About a month ago there was a banging at my front door. As I opened it I was greeted by police officers with a cadaver dog. The dog led them right to my teen daughter’s favorite sweatshirt. They found it under a greasy, week old pizza box, a blanket the cats nap on, and something labeled “inorganic substance.” Upon its discovery, my daughter walked over to the police officer holding the sweatshirt with tongs and a gloved hand and said, “Oh hey, thanks, I’ve been looking for that.” She hasn’t taken the shirt off since. I’m convinced it’s fused with her skin. Soon her brain.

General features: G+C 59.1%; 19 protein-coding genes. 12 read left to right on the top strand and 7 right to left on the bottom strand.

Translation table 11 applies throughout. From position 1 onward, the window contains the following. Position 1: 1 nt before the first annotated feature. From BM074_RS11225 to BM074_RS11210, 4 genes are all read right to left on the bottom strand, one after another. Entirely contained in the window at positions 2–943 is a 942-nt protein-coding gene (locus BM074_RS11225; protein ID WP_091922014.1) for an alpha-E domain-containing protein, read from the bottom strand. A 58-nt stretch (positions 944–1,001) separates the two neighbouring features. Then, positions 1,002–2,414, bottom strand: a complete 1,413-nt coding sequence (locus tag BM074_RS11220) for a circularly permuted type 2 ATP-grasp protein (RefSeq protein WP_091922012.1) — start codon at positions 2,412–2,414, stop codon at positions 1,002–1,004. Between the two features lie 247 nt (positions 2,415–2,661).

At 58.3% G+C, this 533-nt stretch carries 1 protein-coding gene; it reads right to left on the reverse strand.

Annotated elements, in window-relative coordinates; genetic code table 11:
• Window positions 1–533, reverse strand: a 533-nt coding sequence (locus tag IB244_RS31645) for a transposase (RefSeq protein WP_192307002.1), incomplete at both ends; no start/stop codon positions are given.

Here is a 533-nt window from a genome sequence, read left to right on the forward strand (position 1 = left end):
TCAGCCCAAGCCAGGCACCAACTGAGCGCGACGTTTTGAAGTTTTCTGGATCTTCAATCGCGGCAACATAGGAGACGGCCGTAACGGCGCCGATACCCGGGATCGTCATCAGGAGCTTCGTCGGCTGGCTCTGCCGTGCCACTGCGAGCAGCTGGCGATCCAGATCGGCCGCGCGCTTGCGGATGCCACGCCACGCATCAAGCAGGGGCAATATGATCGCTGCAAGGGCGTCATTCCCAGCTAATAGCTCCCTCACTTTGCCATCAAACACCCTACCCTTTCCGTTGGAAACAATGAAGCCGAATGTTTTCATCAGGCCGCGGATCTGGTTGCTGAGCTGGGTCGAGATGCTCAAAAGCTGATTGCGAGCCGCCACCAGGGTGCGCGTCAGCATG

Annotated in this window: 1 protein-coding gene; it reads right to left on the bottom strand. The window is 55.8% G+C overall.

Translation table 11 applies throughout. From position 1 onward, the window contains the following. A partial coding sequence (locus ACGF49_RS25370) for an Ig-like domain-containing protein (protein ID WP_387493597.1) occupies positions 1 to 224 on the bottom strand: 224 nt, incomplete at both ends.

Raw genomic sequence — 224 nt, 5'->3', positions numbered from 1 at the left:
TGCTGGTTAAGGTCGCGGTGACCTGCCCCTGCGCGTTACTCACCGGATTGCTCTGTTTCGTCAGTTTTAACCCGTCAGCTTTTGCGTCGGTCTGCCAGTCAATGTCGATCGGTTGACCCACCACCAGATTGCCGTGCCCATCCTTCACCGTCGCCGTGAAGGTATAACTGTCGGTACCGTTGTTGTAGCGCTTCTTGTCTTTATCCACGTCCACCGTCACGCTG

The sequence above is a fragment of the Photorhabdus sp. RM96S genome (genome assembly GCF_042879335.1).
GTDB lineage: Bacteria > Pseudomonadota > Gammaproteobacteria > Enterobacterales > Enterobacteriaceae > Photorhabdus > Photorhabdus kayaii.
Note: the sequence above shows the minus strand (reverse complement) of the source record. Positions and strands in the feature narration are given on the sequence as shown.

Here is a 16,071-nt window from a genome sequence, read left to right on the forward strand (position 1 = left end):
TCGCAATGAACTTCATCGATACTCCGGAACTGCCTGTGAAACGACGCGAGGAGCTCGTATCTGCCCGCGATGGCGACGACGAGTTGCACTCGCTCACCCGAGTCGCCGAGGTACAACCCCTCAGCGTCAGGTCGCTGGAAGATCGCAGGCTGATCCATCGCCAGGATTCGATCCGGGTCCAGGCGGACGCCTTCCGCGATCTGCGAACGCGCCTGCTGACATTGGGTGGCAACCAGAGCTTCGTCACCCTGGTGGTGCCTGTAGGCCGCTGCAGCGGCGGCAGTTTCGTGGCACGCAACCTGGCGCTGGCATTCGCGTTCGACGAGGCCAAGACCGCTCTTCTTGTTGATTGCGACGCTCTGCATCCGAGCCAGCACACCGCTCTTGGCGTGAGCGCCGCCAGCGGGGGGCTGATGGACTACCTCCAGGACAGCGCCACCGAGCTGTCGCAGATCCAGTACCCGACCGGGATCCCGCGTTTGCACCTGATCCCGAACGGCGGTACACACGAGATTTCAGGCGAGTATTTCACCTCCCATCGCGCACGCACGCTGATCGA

For every one of these vomit inducing odors, there is one to counteract it. The smell of the Christmas cookies I bake with my daughter and give out to friends and family. The sweet, sweaty scent of my toddler after playing at the playground. The waymy son’s bubble baths remind me of the ones I took when I was little. I’ve even come to appreciate the mundane smells that make it seem like I actually cleaned my house. I love the smell of the orange dishwasher soap mixing with the tropical breezes laundry detergent from my washing machine. Oh dear Lord, I’m pretty sure that’s the most domestic thing I’ve ever said. I’ve even gotten used to the bonfire aroma that permeates my clothes after hanging them on the dry line.